Why waste so much energy re-inventing the past when the future is ours to imagine, to invent, in ways that are freer, fairer and more equitable?

Too vulgar for politics?

PNP party leader, Portia Simpson-Miller, too vulgar for Jamaican politics?

That was the headline of a Women’s Views on the News article drawn exclusively from a Jamaica Gleaner report on an opinion poll about political leadership.

According to the Gleaner 51% of Jamaicans polled have a favourable opinion of Prime Minister Andrew Holness and 47%  of those polled a favourable opinion of former Prime Minister Portia Simpson-Miller.   So just how do these numbers translate to the “too vulgar for politics” headline when the story goes outernational?

About one in every four Jamaicans polled view PSM unfavourably.  13% say she is too loud and vulgar, 8%  say she is too hot-tempered and quarrelsome, and 5% say she is too aggressive. Loud, vulgar, hot-tempered, quarrelsome and aggressive are all adjectives which sit at the intersections of class, race and gender.  Have you ever heard a male politician in the Caribbean described in either of these ways?  Would aggressiveness be judged unfavourably in a male politician?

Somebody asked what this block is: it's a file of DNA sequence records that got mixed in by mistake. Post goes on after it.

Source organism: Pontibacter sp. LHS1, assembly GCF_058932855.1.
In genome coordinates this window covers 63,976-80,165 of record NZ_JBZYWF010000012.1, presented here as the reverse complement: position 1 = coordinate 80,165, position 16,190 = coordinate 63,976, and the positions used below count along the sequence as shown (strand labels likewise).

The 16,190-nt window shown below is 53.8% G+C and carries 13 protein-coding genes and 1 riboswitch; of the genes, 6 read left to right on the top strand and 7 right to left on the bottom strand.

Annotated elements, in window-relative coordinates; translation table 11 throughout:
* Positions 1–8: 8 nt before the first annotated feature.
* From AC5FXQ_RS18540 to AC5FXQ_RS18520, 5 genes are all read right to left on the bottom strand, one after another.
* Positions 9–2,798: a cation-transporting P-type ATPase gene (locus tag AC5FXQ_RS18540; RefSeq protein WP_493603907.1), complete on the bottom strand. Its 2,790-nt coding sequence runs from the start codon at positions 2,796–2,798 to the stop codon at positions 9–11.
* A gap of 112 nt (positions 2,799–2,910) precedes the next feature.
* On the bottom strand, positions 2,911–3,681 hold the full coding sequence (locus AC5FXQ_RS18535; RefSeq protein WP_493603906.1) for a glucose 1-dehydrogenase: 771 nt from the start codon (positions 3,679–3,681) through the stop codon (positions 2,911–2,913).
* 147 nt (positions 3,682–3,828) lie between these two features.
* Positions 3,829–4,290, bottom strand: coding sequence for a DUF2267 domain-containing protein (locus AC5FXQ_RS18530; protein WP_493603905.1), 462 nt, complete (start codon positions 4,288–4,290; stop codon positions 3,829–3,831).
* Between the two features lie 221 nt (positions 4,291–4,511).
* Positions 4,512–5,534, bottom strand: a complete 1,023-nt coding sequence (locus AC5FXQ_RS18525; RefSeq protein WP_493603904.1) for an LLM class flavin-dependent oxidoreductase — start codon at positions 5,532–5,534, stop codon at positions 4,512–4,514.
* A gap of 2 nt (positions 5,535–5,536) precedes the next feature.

Vulgar, especially, is loaded with classist notions of  “good breeding”, (sexual) lewdness,  and behaviour thought to be crude and unbecoming.  It brings together the notions of political pedigree with gendered prescriptions of appropriate behaviour and the kinds of social and cultural capital which leaders are expected to possess.  The original meaning of vulgar, however, tells a different story. Vulgar comes from the latin vulgaris which means belonging to the multitude, of or pertaining to the common people. Isn’t that exactly the kind of leadership that should be expected in a democracy?

We are actually quite far from anything like a vulgar politics in the Caribbean, i.e. where the resources of the state are used to the benefit of the majority, where decision-making is more representative and geared toward ensuring everyone’s right to a good life.  There are many barriers to women’s participation in national and regional decision-making.  Women leaders face higher scrutiny as leaders just because they are women. This scrutiny extends to many areas of the personal and public lives in ways that it does not for men in the region.  Generally speaking most men and women express a preference for male leadership.   Well, not just any man. Men with enough funding to run to a political campaign.